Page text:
Chapter Two deals with the role of forgetting and its relation to repentance. Using Marilynne Robinson's Gilead and an interpretation of the parable of the Prodigal Son, Potts asserts that a common memory of the hurt is a necessary part of human forgiveness. It is a complex interchange of the desire to forgive others for their offenses and also the need for forgiveness for one's iniquities. It wrestles with the morality to refuse to kill in the midst of injustice versus the morality to kill to uphold justice. Chapter Three begins the process of recovery from the valley. Extending the scope of forgiveness from personal to families in multiple generations, Potts reflects on Louise Erdrich's novel, "LaRose" about the themes of justice, vengeance, forgiveness, and atonement. In Chapter Four, Potts drives home his understanding of forgiveness as mourning with a reflection on Toni Morrison's "Beloved" to link memory not with forgetting nor retaliating, but with love. This jump is worth a good read. 

My Thoughts
From time to time, someone comes up with a fresh look at an old but necessary matter: Forgiveness. Many Christians take upon the noble task of forgiveness out of obedience to the teachings of Jesus. We pray it whenever we pray the Lord's Prayer. We hear sermons about why we need to forgive. We have many resources on how to go about forgiving. Yet, books about the emotional turmoil and the struggle to deal with the loss and hurt remain few and far between. The author writes from a personal struggle that honestly grapples with pain and injustice. This book is not an easy read, both from a literary as well as an emotional aspect. Academically, the author skillfully engages issues from an intellectual angle. From a literary perspective, he dialogues with the different novelists that deal with the humanness of forgiveness.  It is true that most human forgiveness is conditional, simply because we have been culturally conditioned, emotionally constricted, or spiritually inadequate to do what God could do. That is not to say that forgiveness is an impossible act. Wrong. Just as Potts points out, we need to forgive, but we also need to mourn the whole process of forgiveness. Even though this book reads like an academic treatise, it is supported by literary novels and highly perceptive storytelling.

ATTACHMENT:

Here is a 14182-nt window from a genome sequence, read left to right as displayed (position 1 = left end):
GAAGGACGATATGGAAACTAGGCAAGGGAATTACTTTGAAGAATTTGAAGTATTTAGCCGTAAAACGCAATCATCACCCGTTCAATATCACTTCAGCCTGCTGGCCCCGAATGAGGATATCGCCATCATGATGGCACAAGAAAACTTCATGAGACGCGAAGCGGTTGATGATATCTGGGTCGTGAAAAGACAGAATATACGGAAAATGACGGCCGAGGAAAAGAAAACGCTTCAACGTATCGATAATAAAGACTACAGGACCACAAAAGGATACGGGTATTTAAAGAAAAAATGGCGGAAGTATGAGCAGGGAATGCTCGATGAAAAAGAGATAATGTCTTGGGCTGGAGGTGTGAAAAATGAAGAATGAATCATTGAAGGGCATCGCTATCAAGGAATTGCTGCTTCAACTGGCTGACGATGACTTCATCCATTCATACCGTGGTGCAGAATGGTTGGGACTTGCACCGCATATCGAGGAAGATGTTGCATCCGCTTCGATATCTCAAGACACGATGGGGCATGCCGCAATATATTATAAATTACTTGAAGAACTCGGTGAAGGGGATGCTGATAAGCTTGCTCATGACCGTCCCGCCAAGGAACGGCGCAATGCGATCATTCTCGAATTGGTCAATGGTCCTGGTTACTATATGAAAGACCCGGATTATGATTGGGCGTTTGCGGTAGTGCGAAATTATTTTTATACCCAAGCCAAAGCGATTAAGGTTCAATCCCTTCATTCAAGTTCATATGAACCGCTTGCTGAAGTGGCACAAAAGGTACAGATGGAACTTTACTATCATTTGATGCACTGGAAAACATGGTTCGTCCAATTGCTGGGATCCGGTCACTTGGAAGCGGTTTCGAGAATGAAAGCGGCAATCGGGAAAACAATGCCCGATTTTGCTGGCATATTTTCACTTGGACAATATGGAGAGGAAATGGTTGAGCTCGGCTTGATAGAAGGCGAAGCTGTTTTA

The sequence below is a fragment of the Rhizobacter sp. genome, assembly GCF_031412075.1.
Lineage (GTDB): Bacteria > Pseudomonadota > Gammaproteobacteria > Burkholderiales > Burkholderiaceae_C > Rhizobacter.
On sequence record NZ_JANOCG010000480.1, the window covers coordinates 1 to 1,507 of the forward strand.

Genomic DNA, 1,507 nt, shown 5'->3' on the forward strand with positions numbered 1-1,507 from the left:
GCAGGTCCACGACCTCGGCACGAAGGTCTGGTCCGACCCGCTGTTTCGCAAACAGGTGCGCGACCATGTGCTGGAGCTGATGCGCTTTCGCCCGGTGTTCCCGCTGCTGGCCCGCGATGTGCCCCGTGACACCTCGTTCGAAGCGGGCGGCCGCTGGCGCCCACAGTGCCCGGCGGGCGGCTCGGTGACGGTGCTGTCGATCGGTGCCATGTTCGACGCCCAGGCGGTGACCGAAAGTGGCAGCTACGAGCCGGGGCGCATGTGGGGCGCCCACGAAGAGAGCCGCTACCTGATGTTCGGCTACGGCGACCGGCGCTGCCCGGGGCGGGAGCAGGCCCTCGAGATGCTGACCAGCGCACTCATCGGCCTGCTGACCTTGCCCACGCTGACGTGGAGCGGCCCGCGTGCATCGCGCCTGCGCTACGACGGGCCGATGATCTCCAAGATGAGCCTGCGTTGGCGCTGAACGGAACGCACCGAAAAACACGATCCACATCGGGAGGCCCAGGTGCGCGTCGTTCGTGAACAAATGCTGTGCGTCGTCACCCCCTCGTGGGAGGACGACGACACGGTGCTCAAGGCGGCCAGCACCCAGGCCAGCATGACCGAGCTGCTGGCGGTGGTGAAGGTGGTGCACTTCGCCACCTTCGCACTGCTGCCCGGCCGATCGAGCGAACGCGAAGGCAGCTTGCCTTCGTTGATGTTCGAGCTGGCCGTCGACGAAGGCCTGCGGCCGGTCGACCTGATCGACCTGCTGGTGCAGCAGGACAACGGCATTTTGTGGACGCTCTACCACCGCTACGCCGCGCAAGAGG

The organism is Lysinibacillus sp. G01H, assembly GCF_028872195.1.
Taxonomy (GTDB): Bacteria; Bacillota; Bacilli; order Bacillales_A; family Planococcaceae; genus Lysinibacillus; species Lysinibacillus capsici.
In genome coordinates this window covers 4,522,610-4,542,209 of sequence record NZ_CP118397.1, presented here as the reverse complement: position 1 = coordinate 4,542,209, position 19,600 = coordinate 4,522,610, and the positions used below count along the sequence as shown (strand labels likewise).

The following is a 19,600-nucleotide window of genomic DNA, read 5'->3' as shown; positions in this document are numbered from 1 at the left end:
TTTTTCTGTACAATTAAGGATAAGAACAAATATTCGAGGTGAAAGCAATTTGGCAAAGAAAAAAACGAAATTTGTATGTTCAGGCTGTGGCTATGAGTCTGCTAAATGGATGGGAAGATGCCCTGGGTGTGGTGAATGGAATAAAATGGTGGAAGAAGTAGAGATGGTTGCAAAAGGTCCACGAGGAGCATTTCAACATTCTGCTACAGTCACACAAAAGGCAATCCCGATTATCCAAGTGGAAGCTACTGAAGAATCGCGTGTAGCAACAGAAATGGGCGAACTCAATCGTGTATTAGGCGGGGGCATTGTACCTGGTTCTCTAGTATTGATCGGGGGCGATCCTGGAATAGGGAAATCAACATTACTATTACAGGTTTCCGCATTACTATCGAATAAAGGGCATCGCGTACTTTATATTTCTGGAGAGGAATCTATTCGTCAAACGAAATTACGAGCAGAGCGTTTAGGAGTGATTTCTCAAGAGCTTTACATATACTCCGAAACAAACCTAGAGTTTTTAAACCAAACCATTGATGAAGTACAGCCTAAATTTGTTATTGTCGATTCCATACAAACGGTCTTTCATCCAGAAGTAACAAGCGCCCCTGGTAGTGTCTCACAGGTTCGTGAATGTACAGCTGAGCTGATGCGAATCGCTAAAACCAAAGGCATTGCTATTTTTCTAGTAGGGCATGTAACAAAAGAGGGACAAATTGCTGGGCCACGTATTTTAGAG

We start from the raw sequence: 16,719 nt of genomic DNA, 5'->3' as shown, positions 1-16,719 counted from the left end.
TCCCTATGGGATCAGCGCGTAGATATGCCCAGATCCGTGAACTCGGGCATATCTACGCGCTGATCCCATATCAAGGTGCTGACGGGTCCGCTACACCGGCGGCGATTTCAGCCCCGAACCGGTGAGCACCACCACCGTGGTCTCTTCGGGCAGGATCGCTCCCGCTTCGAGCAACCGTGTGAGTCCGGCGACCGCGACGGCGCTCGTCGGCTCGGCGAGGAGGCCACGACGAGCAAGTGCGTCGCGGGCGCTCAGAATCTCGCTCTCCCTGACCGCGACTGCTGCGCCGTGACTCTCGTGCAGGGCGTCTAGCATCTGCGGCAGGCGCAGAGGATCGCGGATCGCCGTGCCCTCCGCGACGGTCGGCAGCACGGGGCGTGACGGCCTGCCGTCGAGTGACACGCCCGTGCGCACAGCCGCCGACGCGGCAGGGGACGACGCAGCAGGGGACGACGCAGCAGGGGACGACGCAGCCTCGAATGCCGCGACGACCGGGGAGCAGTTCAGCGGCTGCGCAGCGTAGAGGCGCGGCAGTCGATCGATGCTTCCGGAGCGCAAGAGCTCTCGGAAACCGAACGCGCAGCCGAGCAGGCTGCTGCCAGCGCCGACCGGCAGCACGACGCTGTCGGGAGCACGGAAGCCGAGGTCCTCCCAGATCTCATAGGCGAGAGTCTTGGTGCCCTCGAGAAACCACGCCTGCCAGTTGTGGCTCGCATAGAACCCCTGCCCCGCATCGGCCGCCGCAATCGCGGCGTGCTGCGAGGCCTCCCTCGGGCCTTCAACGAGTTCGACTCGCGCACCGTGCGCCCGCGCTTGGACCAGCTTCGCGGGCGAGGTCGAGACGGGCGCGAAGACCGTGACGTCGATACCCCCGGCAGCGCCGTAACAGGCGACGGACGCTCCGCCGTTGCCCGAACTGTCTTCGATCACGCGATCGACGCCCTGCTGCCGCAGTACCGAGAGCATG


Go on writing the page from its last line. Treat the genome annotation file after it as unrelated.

I think about the victims who suffer through the current war going on in Ukraine. Can a Ukrainian forgive the Russians for destroying his home, killing his family, and ravaging his country? This single question will launch anyone into an array of theological struggles and emotional turmoil. What is the right thing to do? Perhaps, at the end of it all, while we try to forget the hurts inflicted on us, we remember the strength needed to forgive in spite of the pain. One of the best ways to remember is to tell stories of how others have dealt with this with boldness. We should not run away from the call to forgive, but we should never forgive for the sake of forgiving. We forgive for the sake of love, of restoring whatever remains, and of healing. Out of the ashes of pain, we can be comforted by the life and love of Jesus, who also rose from the ashes of pain to save us. 

This is not an easy book to read, academically or theologically speaking. However, that is nothing compared to what it takes to forgive emotionally and spiritually. This book cannot be read just once. For greater impact on understanding the nuances of forgiveness, read it at least twice, and also the four key novels mentioned. 

Matthew Ichihashi Potts is the Plummer Professor of Christian Morals at Harvard Divinity School and the Pusey Minister in the Memorial Church at Harvard University. He lives with his family in Cambridge, MA.

Rating: 4.25 stars of 5.

This book has been provided courtesy of Yale University Press and NetGalley without requiring a positive review. All opinions offered above are mine unless otherwise stated or implied.